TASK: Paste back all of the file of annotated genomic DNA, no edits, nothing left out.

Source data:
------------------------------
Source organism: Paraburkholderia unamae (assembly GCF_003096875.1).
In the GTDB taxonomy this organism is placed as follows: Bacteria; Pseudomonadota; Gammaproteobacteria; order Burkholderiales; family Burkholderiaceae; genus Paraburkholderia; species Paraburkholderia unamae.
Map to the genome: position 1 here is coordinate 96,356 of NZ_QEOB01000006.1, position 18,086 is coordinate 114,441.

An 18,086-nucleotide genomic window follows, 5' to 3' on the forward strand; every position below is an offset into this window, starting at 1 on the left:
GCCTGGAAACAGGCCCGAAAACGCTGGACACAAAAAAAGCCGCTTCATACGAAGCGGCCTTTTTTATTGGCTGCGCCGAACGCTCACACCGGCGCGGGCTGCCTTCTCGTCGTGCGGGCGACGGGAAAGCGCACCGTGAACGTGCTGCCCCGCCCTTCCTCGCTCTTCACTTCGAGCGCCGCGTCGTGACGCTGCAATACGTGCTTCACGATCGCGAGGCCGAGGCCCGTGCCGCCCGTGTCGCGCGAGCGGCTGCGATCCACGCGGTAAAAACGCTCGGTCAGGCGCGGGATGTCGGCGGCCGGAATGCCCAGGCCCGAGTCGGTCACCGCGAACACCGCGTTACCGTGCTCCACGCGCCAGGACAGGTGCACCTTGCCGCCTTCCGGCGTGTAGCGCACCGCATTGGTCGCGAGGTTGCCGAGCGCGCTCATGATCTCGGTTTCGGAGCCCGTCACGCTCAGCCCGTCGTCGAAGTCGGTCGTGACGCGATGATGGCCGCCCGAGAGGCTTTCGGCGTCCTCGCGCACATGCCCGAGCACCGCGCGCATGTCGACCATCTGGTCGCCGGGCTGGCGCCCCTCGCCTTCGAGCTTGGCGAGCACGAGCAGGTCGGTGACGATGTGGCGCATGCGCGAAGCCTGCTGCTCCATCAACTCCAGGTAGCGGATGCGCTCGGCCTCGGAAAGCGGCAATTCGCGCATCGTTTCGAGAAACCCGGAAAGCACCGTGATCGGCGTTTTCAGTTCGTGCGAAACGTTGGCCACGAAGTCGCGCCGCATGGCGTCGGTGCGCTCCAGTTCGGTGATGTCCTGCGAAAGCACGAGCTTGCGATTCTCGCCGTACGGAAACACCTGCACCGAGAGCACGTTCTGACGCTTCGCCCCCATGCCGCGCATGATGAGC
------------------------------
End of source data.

Source organism: Paraburkholderia unamae (assembly GCF_003096875.1).
In the GTDB taxonomy this organism is placed as follows: Bacteria; Pseudomonadota; Gammaproteobacteria; order Burkholderiales; family Burkholderiaceae; genus Paraburkholderia; species Paraburkholderia unamae.
Map to the genome: position 1 here is coordinate 96,356 of NZ_QEOB01000006.1, position 18,086 is coordinate 114,441.

An 18,086-nucleotide genomic window follows, 5' to 3' on the forward strand; every position below is an offset into this window, starting at 1 on the left:
GCCTGGAAACAGGCCCGAAAACGCTGGACACAAAAAAAGCCGCTTCATACGAAGCGGCCTTTTTTATTGGCTGCGCCGAACGCTCACACCGGCGCGGGCTGCCTTCTCGTCGTGCGGGCGACGGGAAAGCGCACCGTGAACGTGCTGCCCCGCCCTTCCTCGCTCTTCACTTCGAGCGCCGCGTCGTGACGCTGCAATACGTGCTTCACGATCGCGAGGCCGAGGCCCGTGCCGCCCGTGTCGCGCGAGCGGCTGCGATCCACGCGGTAAAAACGCTCGGTCAGGCGCGGGATGTCGGCGGCCGGAATGCCCAGGCCCGAGTCGGTCACCGCGAACACCGCGTTACCGTGCTCCACGCGCCAGGACAGGTGCACCTTGCCGCCTTCCGGCGTGTAGCGCACCGCATTGGTCGCGAGGTTGCCGAGCGCGCTCATGATCTCGGTTTCGGAGCCCGTCACGCTCAGCCCGTCGTCGAAGTCGGTCGTGACGCGATGATGGCCGCCCGAGAGGCTTTCGGCGTCCTCGCGCACATGCCCGAGCACCGCGCGCATGTCGACCATCTGGTCGCCGGGCTGGCGCCCCTCGCCTTCGAGCTTGGCGAGCACGAGCAGGTCGGTGACGATGTGGCGCATGCGCGAAGCCTGCTGCTCCATCAACTCCAGGTAGCGGATGCGCTCGGCCTCGGAAAGCGGCAATTCGCGCATCGTTTCGAGAAACCCGGAAAGCACCGTGATCGGCGTTTTCAGTTCGTGCGAAACGTTGGCCACGAAGTCGCGCCGCATGGCGTCGGTGCGCTCCAGTTCGGTGATGTCCTGCGAAAGCACGAGCTTGCGATTCTCGCCGTACGGAAACACCTGCACCGAGAGCACGTTCTGACGCTTCGCCCCCATGCCGCGCATGATGAGC